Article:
Monthly Archives: September 2012

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The Loss of Arctic Ice Contributes to Extreme Weather

This is an excellent video describing loss of Arctic sea ice. In 2012, more Arctic sea ice was lost than any other year of modern measurements. The implications of this may be farther reaching than we thought, as our weather patterns have a dependence on Arctic sea ice. A more in depth discussion of this video can be found at Nation of Change.

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Ultra-Fast Photography Shows Light Propagation

Dr. Ramesh Raskar has developed an absolutely incredible way to take photographs so fast that the propagation of light can be recorded.

Female Engineers Can’t Be Emotional

The women I know in engineering are strong, and pride themselves on being logical and levelheaded. In fact, I find it’s a common issue for female engineers to try and detach themselves from emotions. We chastise ourselves for feeling sad or upset. I’ve heard women tell me emotions are useless and annoying on many occasions.

Why is that?

There is a stereotype that women are more emotional and thus weaker because of their emotions. Even though this is ridiculous, and men have the same emotions, women are judged for it. Studies show that women presenting emotion are more likely to be seen as emotional, whereas men displaying the same emotion are thought to have a reason for it. This reminds me of one of my favorite comics that points out if a woman does a math problem the wrong way then girls suck at math, and if a male does it then it’s just him that sucks at math. If a female shows emotion, people jump to the stereotype. As I mentioned in a previous post, stereotypes can affect people and their interactions with others. The emotional stereotype is just one more stereotype that women in engineering are trying to overcome.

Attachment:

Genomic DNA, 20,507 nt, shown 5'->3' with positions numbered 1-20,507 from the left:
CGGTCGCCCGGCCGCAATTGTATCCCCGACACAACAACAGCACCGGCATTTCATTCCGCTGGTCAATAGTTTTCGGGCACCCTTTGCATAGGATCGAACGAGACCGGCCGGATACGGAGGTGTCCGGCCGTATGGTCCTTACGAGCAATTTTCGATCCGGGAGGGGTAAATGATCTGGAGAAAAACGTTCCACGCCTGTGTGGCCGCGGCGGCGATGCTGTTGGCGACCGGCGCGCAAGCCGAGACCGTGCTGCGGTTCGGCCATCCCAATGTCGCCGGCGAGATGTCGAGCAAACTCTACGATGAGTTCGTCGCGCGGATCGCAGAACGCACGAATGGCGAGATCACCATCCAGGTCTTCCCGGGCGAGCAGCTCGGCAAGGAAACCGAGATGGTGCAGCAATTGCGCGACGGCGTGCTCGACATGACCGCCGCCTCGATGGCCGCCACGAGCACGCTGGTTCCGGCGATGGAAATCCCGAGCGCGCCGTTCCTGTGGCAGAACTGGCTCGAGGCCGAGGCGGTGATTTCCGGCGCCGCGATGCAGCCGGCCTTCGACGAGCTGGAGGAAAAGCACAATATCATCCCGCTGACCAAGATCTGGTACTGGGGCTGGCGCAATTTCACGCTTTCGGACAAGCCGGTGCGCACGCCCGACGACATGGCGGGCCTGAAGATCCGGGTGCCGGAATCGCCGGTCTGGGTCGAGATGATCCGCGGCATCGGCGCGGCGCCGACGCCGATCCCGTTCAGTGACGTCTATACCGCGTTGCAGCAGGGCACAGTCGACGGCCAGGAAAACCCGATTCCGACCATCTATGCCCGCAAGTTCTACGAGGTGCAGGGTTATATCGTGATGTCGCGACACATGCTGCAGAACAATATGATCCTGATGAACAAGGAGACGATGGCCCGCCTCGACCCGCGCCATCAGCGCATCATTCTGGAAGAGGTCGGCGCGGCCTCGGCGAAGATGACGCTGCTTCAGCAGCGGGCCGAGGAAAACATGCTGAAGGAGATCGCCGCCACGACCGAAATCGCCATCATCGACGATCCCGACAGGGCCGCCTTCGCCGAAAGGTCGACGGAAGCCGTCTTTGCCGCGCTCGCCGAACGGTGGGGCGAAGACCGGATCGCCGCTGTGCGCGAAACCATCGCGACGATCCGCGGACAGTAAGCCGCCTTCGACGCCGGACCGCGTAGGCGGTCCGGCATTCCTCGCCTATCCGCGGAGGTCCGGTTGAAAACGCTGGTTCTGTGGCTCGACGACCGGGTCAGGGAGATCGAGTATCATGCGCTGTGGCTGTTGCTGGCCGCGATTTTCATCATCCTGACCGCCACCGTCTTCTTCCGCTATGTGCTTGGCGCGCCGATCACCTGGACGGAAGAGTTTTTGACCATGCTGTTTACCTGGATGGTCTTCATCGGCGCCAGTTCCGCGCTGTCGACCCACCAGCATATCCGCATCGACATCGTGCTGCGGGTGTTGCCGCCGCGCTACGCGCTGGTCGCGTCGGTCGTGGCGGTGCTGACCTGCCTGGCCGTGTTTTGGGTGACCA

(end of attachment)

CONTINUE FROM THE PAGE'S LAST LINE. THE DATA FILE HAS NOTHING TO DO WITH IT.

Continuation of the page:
In addition to the stereotype, women are more often trained to think that showing emotion will get them called crazy. The Good Men Project has an excellent article on gaslighting called “Why Women Aren’t Crazy,” which discusses the conditioning of women to think they are crazy. In the field of engineering, there is an even larger bias against emotions due to the analytical aspect of engineering, so this acts as a double negative to women who show emotions on top of the already existing emotional woman stereotype.

To call a female engineer crazy is a strong insult and can devastate her career and the perception of her within the field. This insult essentially devalues women, their integrity, and their ability to think logically in a field dominated by logical problem solving. No one will want to work with you or associate with you if you are thought to be “crazy.” Sadly, it seems that emotions and the term crazy are associated together if you are a woman. So, if you show emotion, you are at risk of being labeled an emotional or crazy woman.

This “emotional woman” stereotype extends its tenacious tendrils into the depths of engineering beyond just an individual to devalue the work that women do as a whole. I cannot tell you how many times I have heard male students tell me, “women go into the offices of professors all the time and cry to increase their grades, it’s soooo unfair.” It’s funny, because I don’t ever recall hearing about any of my female peers crying for a better grade. The irritating part of this assumption about women is that it comes and bites us even when we are not showing any emotions at all.

Don’t Cry About Your Grade Little Girl

I got to experience the stereotype when I went to ask for a grade in a class during office hours. Generally, I am a very quiet and serious person. In fact, I have an excellent poker face, and during the years while I was taking classes I preferred to put this on during all of my office hours with male professors. I never wanted to be perceived as flirty or emotional, just serious.

The professor told me my grade, which was a harsher grade than I had expected. He seemed to be aware of the harshness of the grade, and before I had a chance to open my mouth to respond or ask why I was graded that way, he added in an uncaring and slightly demeaning voice, “Are you okay? You look like you are about to cry.”